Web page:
The Trump administration has made it clear to lawmakers that it expects a fiscal 2019 spending bill on time this year.
Senate Majority Leader Mitch McConnell made those priorities clear when he canceled most of the chamber’s August recess.
But the pieces are coming together. Senate Appropriations Committee approved all 12 of its spending bills by the end of June, while its House counterpart still has one more bill to pass.
Here’s a look at some of the budget items lawmakers will have to iron out before they reach a final spending bill:
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More than a decade into the Department of Homeland Security’s ongoing effort to move all its components’ headquarters to the St Elizabeths campus, the project continues to face budget and scheduling challenges.
The Senate Appropriation Committee gave DHS and the General Services Administration less than half of the $460 million they requested for the next phase of the project: constructing a new headquarters for the Federal Emergency Management Agency.
The committee approved $181 million for St. E’s construction for fiscal 2019 — $81 million for DHS and $100 million for GSA.
In its report on the spending bill, the committee urged GSA and DHS to come up with a revised master plan for the St. E’s project, and expressed reluctance to provide full funding for the consolidated campus until lawmakers see a new construction roadmap.
“The committee notes that the budget request is inconsistent with the most recent master plan for St. Elizabeths provided to the committee. Within 30 days of the date of enactment of this act, the department shall provide the committee with an updated master plan for St. Elizabeths certified by the secretary or with a report detailing the rationale for submitting a budget request for activities inconsistent with its current master plan,” the committee wrote.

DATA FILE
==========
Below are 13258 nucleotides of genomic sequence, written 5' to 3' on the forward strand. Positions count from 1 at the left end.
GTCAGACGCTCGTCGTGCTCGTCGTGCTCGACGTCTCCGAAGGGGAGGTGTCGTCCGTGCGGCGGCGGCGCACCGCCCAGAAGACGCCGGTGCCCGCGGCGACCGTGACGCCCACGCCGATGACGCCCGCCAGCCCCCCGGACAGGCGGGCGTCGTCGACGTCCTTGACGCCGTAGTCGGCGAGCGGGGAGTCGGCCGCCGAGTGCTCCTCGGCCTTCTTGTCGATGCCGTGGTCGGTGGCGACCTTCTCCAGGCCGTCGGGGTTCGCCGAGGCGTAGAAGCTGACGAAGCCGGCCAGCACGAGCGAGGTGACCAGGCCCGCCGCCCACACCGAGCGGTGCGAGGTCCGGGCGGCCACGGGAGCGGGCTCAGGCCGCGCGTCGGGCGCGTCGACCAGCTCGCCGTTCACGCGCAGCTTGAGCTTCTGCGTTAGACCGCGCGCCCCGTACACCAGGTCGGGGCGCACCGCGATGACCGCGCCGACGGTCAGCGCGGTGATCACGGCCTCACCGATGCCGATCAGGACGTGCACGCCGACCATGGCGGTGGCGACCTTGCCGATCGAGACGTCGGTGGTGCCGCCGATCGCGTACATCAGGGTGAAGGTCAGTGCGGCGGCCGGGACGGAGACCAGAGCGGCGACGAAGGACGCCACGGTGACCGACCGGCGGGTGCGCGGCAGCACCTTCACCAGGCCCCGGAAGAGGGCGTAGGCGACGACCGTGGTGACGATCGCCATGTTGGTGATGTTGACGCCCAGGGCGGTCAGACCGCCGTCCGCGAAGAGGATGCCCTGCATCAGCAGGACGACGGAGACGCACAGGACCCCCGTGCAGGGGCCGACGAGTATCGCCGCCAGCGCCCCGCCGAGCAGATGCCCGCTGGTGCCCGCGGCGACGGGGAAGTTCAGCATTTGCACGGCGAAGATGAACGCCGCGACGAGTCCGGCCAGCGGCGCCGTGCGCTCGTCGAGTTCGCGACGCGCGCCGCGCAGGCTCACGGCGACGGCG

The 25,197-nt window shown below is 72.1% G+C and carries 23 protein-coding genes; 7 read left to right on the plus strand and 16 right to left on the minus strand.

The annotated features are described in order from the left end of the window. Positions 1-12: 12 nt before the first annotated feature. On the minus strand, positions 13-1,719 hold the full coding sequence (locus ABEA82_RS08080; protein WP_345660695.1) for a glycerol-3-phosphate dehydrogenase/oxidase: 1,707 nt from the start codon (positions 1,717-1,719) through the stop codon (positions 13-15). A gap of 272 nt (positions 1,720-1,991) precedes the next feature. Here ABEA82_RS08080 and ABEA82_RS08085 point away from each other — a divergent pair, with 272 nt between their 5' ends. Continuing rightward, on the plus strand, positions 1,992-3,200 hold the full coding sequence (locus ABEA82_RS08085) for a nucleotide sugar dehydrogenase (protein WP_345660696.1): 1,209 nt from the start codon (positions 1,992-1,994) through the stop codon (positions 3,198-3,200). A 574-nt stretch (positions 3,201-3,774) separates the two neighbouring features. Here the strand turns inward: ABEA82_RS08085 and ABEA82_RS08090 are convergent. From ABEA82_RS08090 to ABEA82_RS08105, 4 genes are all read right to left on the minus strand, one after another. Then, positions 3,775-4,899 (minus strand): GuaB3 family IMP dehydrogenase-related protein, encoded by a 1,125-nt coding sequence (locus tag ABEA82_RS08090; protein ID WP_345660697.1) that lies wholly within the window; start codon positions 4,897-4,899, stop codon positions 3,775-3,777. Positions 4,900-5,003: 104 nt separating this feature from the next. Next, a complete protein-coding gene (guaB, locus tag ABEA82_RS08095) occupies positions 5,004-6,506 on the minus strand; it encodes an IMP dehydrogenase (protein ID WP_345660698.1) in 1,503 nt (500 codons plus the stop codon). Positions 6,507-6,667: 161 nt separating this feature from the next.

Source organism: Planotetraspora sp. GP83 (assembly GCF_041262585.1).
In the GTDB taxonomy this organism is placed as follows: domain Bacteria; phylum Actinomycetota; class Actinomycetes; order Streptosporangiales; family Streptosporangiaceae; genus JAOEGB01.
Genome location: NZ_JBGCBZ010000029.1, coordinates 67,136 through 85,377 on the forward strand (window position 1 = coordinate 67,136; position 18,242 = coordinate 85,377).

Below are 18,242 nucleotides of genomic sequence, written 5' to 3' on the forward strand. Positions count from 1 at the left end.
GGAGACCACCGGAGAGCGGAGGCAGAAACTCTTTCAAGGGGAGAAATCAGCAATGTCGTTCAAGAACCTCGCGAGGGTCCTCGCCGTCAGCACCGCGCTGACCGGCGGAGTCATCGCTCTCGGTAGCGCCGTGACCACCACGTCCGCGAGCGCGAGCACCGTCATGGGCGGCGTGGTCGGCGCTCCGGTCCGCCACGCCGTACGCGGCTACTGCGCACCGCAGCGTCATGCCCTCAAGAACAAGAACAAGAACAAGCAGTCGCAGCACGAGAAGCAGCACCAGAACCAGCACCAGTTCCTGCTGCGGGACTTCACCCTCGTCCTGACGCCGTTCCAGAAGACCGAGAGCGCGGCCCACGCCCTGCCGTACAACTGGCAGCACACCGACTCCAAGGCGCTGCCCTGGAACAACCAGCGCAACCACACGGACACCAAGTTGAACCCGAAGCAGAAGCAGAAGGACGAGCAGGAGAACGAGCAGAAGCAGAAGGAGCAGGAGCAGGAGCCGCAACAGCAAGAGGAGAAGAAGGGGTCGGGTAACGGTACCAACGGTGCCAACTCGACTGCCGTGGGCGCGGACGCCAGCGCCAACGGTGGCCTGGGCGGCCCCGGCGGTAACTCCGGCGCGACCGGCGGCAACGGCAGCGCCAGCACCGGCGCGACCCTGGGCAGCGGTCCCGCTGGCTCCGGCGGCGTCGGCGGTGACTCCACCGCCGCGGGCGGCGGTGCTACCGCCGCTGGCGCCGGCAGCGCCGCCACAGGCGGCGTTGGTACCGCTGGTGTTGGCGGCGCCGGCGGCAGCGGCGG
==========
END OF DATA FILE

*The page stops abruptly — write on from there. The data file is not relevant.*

At a House Homeland Security Committee hearing in April, GSA and DHS officials told lawmakers they had gone back to the drawing board to create a new St. E’s timetable that factors in budget shortfalls and delays in construction.
Under the current plan, GSA and DHS expected to receive full funding for the FEMA headquarters in fiscal 2017, but Congress fell short of that goal in its fiscal 2017 and 2018 spending bills.
The lack of full funding for FEMA has created a domino effect for other DHS components.
Immigration and Customs Enforcement should have received full funding for its headquarters in fiscal 2018, and Customs and Border Protection should’ve gotten its funding in fiscal 2019, but both of those projects have yet to move forward.
As St. E’s continues to face delays, the Government Accountability Office remains unsure of the project will move forward.
Between 2016 and 2020, 70 percent of DHS leases in the Washington, D.C. metro will expire. Without a headquarters to move into at the new consolidated campus, some components may find themselves forced to renew their current leases.
The Transportation Security Administration, has already decided to walk away from the St. E’s project. Instead, it will build a new headquarters in Springfield, Virginia, taking more than 3,000 jobs with it.